Bird flu outbreak sparks fresh fears about mass-expansion of Suffolk’s poultry industry

Some of the Save Our Suffolk Countryside campaigners Picture: SONYA DUNCAN

Some of the Save Our Suffolk Countryside campaigners Picture: SONYA DUNCAN - Credit: Sonya Duncan

Campaigners fighting the mass-expansion of Suffolk’s intensive poultry industry have said a recent bird flu outbreak should act as a wake up call to authorities.

The restriction zone around a Suffolk farm after an outbreak of bird flu was detected with 27,000 po

The restriction zone around a Suffolk farm after an outbreak of bird flu was detected with 27,000 poultry set to be culled. Picture: OS DATA - Credit: Archant

Public Health England confirmed on December 10 that a chicken farm in Mid Suffolk would need to cull 27,000 birds following an outbreak of the disease.

A 1km restriction zone was put in place around the Athelington farm - although risk to public health was said to be "very low".

MORE: Bird flu outbreak confirmed on Suffolk farm - 27,000 poultry to be culled

People from nearby villages in the district, which already has one of the highest concentrations of intensive poultry farms, said the outbreak showed why authorities needed to take greater control over the industry's growth.

Much of the growth in poultry farm has centred around Cranswick's new chicken factory in Eye Picture

Much of the growth in poultry farm has centred around Cranswick's new chicken factory in Eye Picture: CRANSWICK - Credit: Archant

They had joined forces as "Save Our Suffolk Countryside" earlier this year in opposition to proposals for two massive poultry farms in Horham and Southolt.


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Although the plans have since been dropped, the campaigners discovered more bids to expand poultry farms across the district, including Wyverstone, Worlingworth, Heveningham, Brome and Occold.

The expansion is linked to Cranswick's new chicken factory near Eye, which is set to employ 700 people when it opens.

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SOSC has warned the expansion risks damaging the region and leaving it vulnerable to another bird flu outbreak.

A SOSC spokesman said: "This recent outbreak clearly demonstrates the need for authorities to develop a strategy that takes into account the bigger picture before this area becomes overrun with poultry farms."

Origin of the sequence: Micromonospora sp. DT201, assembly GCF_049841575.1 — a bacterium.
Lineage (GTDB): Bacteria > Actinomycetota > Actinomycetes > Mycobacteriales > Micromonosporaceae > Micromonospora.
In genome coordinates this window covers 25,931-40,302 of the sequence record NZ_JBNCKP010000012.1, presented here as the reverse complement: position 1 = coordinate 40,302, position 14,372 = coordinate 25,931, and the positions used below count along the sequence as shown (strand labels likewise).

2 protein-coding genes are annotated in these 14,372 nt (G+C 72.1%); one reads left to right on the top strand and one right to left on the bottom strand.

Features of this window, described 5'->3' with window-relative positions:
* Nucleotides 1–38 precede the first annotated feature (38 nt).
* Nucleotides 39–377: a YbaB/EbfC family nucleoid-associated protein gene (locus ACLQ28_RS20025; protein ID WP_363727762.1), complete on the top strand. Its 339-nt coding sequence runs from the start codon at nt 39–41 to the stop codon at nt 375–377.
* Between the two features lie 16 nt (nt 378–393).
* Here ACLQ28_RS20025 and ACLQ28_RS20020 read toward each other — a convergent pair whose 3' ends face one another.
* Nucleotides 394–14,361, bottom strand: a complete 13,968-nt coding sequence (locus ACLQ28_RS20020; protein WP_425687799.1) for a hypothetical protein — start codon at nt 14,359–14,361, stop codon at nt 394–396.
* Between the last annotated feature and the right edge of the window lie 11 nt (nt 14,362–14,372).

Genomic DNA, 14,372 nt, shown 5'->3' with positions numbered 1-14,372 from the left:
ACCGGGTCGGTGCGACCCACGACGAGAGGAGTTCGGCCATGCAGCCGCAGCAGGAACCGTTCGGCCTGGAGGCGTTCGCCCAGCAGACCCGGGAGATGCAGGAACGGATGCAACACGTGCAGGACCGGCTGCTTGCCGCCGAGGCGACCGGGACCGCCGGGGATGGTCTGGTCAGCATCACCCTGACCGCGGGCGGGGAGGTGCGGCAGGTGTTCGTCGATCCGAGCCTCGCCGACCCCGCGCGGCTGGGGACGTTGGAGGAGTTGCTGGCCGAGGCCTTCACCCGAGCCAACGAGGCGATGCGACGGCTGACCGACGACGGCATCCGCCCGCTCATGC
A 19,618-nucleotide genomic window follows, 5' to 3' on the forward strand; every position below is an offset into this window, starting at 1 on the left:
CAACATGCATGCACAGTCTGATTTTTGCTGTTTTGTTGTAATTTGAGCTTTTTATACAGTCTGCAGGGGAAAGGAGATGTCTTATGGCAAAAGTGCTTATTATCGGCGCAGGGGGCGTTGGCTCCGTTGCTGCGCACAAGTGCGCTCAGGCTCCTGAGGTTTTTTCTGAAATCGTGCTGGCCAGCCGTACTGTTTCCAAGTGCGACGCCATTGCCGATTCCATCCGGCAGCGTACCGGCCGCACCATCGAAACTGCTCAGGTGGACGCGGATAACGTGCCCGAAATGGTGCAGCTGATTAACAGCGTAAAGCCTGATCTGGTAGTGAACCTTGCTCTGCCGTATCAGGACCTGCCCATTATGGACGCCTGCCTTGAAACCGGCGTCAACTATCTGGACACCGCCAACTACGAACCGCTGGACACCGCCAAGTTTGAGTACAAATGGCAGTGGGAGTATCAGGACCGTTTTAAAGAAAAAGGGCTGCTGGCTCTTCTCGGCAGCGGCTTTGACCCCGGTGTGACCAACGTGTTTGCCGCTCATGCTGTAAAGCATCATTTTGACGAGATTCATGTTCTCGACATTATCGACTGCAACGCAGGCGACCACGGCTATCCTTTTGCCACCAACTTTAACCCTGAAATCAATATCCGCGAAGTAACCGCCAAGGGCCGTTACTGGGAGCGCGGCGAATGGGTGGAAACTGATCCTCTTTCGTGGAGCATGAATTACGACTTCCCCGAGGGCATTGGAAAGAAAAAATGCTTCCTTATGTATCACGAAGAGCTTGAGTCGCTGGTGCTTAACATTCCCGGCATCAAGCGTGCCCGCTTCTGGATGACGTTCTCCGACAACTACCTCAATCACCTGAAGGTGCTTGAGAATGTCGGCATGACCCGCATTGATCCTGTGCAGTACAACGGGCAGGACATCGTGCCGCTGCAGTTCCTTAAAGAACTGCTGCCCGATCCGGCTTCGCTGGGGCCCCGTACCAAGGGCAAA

Mid Suffolk District Council, which has met with the group, said it had created a new panel to look at developments in the poultry industry.

Gerard Brewster, cabinet member for economic growth, said the council needed to balance growth with protecting the environment. He said the new panel had been formed in recognition of the significant role the poultry industry had on the district's economy and included specialist officers, including from the Environment Agency. "We can then use this expertise to map poultry farms in the area and, where possible, associated supply chain businesses, to help inform future planning decisions and ensure any new developments benefit the economy," he added.

Defra said disease could happen with any form of farming and the key is having good biosecurity measures.

Flu outbreak farm responds to concerns

The company that owns the Suffolk farm where an outbreak of bird flu was reported last week has offered assurances about the growth of poultry farming.

James Hook, managing director of PD Hook, said he could understand community concerns about changes to the industry - but added many of the recent applications related to the modernisation of old farms.

PD Hook's farm in Athelington is one of several in Mid Suffolk to have submitted applications for bigger operations in recent months. The company is looking to demolish six old chicken sheds and replace them with four modern barns for up to 40,000 birds.

Mr Hook said the planned redevelopment was still on course for 2021 despite the recent outbreak.

"I can understand people's concerns, because there's a lot going on at the moment," he added. "Ultimately, there will be fewer but better farms that are modern and easier to run."

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